#1
Has anyone here ever made an attempt at homebrewing beer or mead (in short, honey wine)?

Talk about your success stories, advice for brewers, etc. Brew-talk.

I'm about to start brewing and wanted to hear about other brewers' experiences.
#3
i was gonna order a kit for it. but its a pain in the ass
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#5
i heard wine sint hard at all. well cheap wine that you can sell off to aprties and such, all you need is yeast and lei water jogs and ****
#7
Quote by lounge act
Sorry, I'm a civilized Northerner

There's a HUGE difference between homebrewing and moonshining.
#8
I did it for several years. It is not difficult, but it can be complicated. Beer after it is brewed but before it ferments (wort) is extremely succeptible to bacterial infection. The equipment costs can escalate in a hurry, because the beer needs to ferment for a week at cold temps, so you are looking at buying a fridge that can hold a 5 gallon glass carboy, unless you already have room. Also, don't expect it to come out like Bud or Miller, the lightest lager I brewed was still pretty dark; big beer companies filter theirs through some pretty tight filters. Homebrew has a layer of yeast in the bottom of the bottle, won't hurt you but doesn't taste very good and looks like semen. Need to pour from the bottle to a glass very slowly while tilting the glass so the beer runs down the side to prevent too much head building, and stop before the yeast rolls in the glass. Homebrewers make some of the best (and worst) beer in the world, so enjoy if you go for it. Here's my stats:

Start up costs $150ish
Add-ons 100
Time (5 gal batch) 4 hours of prep, brew, cooling, and cleaning; 4 weeks of fermenting and carbonization.

You can make it as complicated as you want. Some of the books I have are far more difficult to understand than my college chemistry class ever was.
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#9
Quote by millerdrr
I did it for several years. It is not difficult, but it can be complicated. Beer after it is brewed but before it ferments (wort) is extremely succeptible to bacterial infection. The equipment costs can escalate in a hurry, because the beer needs to ferment for a week at cold temps, so you are looking at buying a fridge that can hold a 5 gallon glass carboy, unless you already have room. Also, don't expect it to come out like Bud or Miller, the lightest lager I brewed was still pretty dark; big beer companies filter theirs through some pretty tight filters. Homebrew has a layer of yeast in the bottom of the bottle, won't hurt you but doesn't taste very good and looks like semen. Need to pour from the bottle to a glass very slowly while tilting the glass so the beer runs down the side to prevent too much head building, and stop before the yeast rolls in the glass. Homebrewers make some of the best (and worst) beer in the world, so enjoy if you go for it. Here's my stats:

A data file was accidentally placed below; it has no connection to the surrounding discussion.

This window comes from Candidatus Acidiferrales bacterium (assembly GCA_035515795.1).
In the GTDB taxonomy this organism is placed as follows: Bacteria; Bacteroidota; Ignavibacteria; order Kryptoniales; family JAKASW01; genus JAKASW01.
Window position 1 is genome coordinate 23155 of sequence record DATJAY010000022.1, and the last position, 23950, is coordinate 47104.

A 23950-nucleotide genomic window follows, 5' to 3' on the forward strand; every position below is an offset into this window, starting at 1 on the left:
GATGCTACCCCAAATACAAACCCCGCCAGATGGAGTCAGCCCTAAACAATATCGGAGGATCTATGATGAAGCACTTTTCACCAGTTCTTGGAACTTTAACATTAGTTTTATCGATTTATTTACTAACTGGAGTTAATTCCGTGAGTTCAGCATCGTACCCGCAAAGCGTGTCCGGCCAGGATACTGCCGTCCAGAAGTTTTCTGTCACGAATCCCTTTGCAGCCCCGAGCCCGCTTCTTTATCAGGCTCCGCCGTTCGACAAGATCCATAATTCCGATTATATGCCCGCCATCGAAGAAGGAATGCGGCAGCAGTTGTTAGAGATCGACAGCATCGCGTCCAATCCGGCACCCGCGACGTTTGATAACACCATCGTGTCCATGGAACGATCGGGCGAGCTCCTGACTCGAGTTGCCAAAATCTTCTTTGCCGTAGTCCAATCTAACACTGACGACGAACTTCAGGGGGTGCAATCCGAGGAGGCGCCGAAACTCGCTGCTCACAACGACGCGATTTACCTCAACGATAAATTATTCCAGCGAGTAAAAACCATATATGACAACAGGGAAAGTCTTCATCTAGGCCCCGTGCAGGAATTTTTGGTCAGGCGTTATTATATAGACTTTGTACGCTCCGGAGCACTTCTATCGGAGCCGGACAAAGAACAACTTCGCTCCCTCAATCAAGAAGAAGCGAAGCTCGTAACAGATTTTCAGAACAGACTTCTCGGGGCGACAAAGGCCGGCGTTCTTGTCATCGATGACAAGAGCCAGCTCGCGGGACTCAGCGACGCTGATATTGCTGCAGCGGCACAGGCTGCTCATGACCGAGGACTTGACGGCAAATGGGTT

Start up costs $150ish
Add-ons 100
Time (5 gal batch) 4 hours of prep, brew, cooling, and cleaning; 4 weeks of fermenting and carbonization.

You can make it as complicated as you want. Some of the books I have are far more difficult to understand than my college chemistry class ever was.

I've never heard of a cold fermentation step, rather that the temperature should remain relatively consistent. What does cold fermenting do?

Brew chemistry is pretty damn complex. I've been reading a lot about it and I'd say 9 times out of 10 my brow is furrled in the "Huh?" position.

Also, don't expect it to come out like Bud or Miller

Noooooo problem.
#11
Quote by x/taluha
i thought that was illegal?


Sorry, I forgot to say I am in the US. Small amounts were legalized here in 1978.

By cold fermenting I meant around 40 degrees farenheit for lager. Ales can go a little warmer, to about 50, but when you are fermenting that temp has to remain constant the entire time, or at least with only small variances. Where I live I don't get a lot of 40-50 degree days; they are all over 75 or under 30
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#12
My first batch was a traditional ale, which was delicious, my second batch was a cervesa, or mexican style lager, my 3rd batch was chocolate infused stout, and right now I'm perfecting a summer ale recipe.
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#13
Quote by millerdrr
Sorry, I forgot to say I am in the US. Small amounts were legalized here in 1978.